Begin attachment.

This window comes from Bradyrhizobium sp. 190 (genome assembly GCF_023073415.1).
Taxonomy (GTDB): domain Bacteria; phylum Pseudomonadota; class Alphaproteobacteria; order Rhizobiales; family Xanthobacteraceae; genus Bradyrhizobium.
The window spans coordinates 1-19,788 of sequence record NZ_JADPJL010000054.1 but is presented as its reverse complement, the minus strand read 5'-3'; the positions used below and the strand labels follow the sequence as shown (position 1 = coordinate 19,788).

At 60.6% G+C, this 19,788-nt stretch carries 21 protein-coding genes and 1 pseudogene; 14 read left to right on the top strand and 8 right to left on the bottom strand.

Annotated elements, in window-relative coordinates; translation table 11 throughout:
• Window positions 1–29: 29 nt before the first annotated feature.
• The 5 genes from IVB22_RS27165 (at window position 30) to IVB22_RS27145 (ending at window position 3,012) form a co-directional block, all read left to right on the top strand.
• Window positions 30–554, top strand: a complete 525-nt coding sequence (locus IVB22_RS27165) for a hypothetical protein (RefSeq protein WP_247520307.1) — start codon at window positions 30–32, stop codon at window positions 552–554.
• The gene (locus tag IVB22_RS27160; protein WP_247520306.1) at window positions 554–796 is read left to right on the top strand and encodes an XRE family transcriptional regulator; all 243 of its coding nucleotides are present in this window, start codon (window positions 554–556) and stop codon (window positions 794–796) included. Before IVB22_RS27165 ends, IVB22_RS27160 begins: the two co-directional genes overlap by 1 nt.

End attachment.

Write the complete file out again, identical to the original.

This window comes from Bradyrhizobium sp. 190 (genome assembly GCF_023073415.1).
Taxonomy (GTDB): domain Bacteria; phylum Pseudomonadota; class Alphaproteobacteria; order Rhizobiales; family Xanthobacteraceae; genus Bradyrhizobium.
The window spans coordinates 1-19,788 of sequence record NZ_JADPJL010000054.1 but is presented as its reverse complement, the minus strand read 5'-3'; the positions used below and the strand labels follow the sequence as shown (position 1 = coordinate 19,788).

At 60.6% G+C, this 19,788-nt stretch carries 21 protein-coding genes and 1 pseudogene; 14 read left to right on the top strand and 8 right to left on the bottom strand.

Annotated elements, in window-relative coordinates; translation table 11 throughout:
• Window positions 1–29: 29 nt before the first annotated feature.
• The 5 genes from IVB22_RS27165 (at window position 30) to IVB22_RS27145 (ending at window position 3,012) form a co-directional block, all read left to right on the top strand.
• Window positions 30–554, top strand: a complete 525-nt coding sequence (locus IVB22_RS27165) for a hypothetical protein (RefSeq protein WP_247520307.1) — start codon at window positions 30–32, stop codon at window positions 552–554.
• The gene (locus tag IVB22_RS27160; protein WP_247520306.1) at window positions 554–796 is read left to right on the top strand and encodes an XRE family transcriptional regulator; all 243 of its coding nucleotides are present in this window, start codon (window positions 554–556) and stop codon (window positions 794–796) included. Before IVB22_RS27165 ends, IVB22_RS27160 begins: the two co-directional genes overlap by 1 nt.